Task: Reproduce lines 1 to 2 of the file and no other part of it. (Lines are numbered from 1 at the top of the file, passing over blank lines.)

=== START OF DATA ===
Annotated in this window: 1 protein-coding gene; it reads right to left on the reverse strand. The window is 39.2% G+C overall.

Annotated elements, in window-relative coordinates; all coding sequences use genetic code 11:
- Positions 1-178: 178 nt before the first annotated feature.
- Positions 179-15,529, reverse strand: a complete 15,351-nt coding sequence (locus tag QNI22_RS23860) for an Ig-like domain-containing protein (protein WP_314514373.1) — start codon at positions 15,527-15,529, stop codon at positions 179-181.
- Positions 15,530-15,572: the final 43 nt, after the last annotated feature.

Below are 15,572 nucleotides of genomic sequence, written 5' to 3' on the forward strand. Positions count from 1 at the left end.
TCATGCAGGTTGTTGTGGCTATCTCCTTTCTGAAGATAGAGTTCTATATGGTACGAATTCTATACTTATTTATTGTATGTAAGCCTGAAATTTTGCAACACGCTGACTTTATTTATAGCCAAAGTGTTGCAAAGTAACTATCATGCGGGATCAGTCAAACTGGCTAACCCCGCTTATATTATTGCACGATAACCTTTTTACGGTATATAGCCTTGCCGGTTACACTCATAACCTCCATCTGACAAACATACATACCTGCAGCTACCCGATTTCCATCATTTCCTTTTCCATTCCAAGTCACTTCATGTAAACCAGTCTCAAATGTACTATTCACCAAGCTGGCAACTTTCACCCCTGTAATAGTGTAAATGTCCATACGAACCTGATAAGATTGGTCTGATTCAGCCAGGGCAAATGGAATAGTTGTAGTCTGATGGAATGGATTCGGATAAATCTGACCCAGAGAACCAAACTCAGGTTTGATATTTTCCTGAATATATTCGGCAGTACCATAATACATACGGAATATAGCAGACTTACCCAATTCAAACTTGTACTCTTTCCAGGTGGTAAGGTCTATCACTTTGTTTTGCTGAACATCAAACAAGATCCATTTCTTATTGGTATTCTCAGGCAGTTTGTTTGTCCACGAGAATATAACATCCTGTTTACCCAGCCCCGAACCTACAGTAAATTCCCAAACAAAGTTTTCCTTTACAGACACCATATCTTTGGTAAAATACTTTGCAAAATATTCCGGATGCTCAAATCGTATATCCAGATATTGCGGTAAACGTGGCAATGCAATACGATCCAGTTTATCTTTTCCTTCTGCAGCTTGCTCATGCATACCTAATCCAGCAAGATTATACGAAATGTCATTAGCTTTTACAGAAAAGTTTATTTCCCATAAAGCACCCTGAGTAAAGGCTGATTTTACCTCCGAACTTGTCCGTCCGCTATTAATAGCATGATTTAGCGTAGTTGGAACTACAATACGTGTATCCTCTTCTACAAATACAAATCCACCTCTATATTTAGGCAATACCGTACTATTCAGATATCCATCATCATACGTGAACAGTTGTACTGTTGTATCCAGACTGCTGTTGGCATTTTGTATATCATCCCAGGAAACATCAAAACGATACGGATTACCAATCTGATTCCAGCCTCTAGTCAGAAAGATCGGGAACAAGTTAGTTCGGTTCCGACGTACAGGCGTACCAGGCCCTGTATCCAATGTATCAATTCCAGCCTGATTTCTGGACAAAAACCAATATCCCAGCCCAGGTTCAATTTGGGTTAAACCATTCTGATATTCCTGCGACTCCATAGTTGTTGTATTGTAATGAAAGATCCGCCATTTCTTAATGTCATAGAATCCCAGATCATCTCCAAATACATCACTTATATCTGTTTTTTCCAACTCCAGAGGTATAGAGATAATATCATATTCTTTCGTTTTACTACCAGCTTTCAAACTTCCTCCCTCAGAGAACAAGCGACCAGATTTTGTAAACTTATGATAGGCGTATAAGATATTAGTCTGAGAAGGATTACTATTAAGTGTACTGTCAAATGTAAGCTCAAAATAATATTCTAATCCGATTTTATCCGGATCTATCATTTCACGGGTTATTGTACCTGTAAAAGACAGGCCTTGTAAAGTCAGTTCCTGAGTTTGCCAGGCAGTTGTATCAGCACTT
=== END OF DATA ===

Annotated in this window: 1 protein-coding gene; it reads right to left on the reverse strand. The window is 39.2% G+C overall.

Annotated elements, in window-relative coordinates; all coding sequences use genetic code 11: